The rib edge is more elastic and will contract slightly compared to, for example, stocking stitch. By increasing before the rib edge, you avoid a visible difference in width between the rib edge and the rest of the body.

It’s very easy to cast off too tightly, and by making yarn overs while casting off (and simultaneously casting these off) you avoid a too tight cast off edge.

See DROPS video: How to bind off with yarn overs (yo)

To achieve an even increase (or decrease) you can increase on, for example: every 3rd and 4th row alternately, like so: work 2 rows and increase on the 3rd row, work 3 rows and increase on the 4th. Repeat this until the increase is complete.

See DROPS lesson: Increase or decrease 1 st on every 3rd and 4th row alternately

Should you prefer to work in the round instead of back and forth, you may of course adjust the pattern. You’ll need to add steeks mid-front (usually 5 stitches), and follow the instructions. When you would normally turn and work from the wrong side, simply work across the steek and continue in the round. At the end you’ll cut the piece open, pick up stitches to work bands, and cover the cut edges.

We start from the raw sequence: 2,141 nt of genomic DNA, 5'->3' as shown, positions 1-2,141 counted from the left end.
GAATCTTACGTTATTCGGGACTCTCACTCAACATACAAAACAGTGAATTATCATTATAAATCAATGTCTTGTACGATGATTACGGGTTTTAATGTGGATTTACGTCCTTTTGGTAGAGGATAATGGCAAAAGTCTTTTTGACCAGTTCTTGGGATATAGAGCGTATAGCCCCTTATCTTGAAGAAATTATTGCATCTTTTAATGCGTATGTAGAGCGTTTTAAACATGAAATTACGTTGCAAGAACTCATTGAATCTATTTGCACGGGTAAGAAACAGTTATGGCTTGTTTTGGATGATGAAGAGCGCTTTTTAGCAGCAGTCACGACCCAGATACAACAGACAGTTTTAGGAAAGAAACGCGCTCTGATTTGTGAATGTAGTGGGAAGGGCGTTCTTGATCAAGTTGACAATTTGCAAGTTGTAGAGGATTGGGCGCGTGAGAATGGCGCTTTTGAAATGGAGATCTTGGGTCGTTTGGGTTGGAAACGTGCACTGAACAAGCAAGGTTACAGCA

See DROPS video: How to knit steeks and cut open

Should you prefer to work back and forth instead of in the round, you may of course adjust the pattern so you work the pieces separately and then assemble them at the end. Divide the stitches for the body in 2, add 1 edge stitch in each side (for sewing) and work the front and back pieces separately.

See DROPS lesson: Can I adapt a pattern for circular needles into straight needles?

Pattern repeats can vary slightly in the different sizes, in order to get the correct proportions. If you’re not working the exact same size as the garment in the photo, yours might deviate slightly. This has been carefully developed and adjusted so that the complete impression of the garment is the same in all sizes.

Make sure to follow instructions and diagrams for your size!

If you have found a pattern you like which is available in women’s size it’s not very difficult to convert it to men’s size. The biggest difference will be the length of sleeves and body. Start working on the women size that you think would fit across the chest. The additional length will be worked right before you cast off for the armhole/sleeve cap. If the pattern is worked top-down you can add the length right after the armhole or before the first decrease on sleeve.

Regarding additional yarn amount, this will depend on how much length you add, but it is better with a skein too many than too few.

All yarns will have excess fibres (from production) that might come off as lint or shedding. Brushed yarns (ie hairier yarns) have more of these loose, excess fibres, causing more shedding.

Shedding also depends on what is worn under or over the garment, and whether this pulls at the yarn fibres. It’s therefore not possible to guarantee that there will be no shedding